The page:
By contrast Covey advocates an ‘Abundance Mentality’ that:
- Recognises unlimited possibilities for positive growth & development
- Celebrates success, recognising that one person’s success is not achieved at the expense, or to the exclusion, of others.
- Understands and seeks a win/win solution.
Covey argues that to be true to your ideals, it is sometimes necessary to walk away, if the other party is interested only in a win/lose outcome. Covey describes this as ‘win/win or no deal.’
Habit 5 – Seek first to understand, then to be understood.
‘I just can’t understand my son…he won’t listen to me/’. The absurdity of this statement is highlighted by Covey in emphasising the importance of listening in order to understand. Clearly, the parent needs to stop & listen to the son if he or she truly wants to understand him.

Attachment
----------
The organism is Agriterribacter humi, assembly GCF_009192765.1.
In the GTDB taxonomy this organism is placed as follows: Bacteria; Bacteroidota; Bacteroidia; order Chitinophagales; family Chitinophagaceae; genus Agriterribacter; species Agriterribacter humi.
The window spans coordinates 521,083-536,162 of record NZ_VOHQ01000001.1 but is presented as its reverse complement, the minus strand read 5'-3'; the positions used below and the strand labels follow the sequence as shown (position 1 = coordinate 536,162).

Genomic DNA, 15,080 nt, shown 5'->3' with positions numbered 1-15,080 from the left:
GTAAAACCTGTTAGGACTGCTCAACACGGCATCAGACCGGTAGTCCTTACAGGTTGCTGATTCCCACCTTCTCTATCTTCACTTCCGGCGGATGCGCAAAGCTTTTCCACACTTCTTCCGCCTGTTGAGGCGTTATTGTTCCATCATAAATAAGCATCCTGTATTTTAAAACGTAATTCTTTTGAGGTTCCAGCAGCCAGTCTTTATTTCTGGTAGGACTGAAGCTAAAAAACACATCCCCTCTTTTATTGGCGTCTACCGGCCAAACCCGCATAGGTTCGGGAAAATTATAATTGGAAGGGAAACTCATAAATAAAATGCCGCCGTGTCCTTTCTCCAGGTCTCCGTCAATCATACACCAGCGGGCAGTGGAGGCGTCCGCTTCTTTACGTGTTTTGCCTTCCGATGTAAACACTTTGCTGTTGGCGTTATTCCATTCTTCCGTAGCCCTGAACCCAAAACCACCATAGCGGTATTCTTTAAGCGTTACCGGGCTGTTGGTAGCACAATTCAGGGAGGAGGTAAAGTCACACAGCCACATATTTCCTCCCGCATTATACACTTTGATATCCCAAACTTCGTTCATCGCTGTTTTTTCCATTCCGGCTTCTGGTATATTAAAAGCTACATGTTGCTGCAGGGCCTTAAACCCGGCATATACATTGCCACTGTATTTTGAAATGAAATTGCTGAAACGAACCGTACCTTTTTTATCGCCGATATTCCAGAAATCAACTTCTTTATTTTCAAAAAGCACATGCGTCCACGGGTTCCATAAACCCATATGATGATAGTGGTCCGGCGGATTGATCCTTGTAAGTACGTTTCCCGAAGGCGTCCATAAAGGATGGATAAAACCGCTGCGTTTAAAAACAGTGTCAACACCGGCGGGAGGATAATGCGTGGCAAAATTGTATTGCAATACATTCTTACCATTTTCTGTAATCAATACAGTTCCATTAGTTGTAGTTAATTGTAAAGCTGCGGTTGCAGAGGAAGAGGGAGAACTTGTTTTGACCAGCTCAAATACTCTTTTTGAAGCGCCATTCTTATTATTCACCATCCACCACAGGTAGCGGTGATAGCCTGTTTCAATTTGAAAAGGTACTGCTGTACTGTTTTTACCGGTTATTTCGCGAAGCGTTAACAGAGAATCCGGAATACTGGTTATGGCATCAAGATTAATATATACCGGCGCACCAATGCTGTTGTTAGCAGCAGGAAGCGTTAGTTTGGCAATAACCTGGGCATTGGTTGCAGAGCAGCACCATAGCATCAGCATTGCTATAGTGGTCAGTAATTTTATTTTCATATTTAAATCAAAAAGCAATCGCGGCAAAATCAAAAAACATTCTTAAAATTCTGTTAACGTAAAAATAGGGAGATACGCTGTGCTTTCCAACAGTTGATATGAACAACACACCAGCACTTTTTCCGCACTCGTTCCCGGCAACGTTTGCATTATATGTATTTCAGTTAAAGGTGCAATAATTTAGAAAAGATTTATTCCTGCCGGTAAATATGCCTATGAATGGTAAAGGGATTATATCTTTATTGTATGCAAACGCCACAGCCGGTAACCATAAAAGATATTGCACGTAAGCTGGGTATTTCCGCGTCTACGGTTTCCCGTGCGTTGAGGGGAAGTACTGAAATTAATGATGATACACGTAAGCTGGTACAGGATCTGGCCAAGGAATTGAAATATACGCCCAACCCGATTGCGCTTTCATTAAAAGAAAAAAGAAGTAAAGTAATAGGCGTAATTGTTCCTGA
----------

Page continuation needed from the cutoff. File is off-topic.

However, most people want to make their point first, or are so busy looking for their opportunity to butt into the conversation that they fail to hear & understand the other party. Covey defines the different levels of listening as:
- Hearing but ignoring
- Pretending to listen (‘Yes’, ‘Oh’, ‘I see…’)
- Selective listening (choosing to hear only what we want to hear)
- Attentive listening, without evaluation (eg, taking notes at a lecture)
- Empathic listening (with intent to understand the other party)
True empathic listening requires a great deal of personal security, as one is vulnerable to being influenced, to having one’s opinions changed. The more deeply you understand other people,’ Covey says, ‘the more you appreciate them, the more reverent you feel about them.’
Likewise, when you feel that someone is genuinely seeking to understand your point of view, you recognise & share their openness & willingness to negotiate & to reach a win/win situation.
Habit 6 – Synergise
The essence of synergy is where two parties, each with a different agenda, value each other’s differences. Everything in nature is synergistic, with every creature and plant being interdependent with others.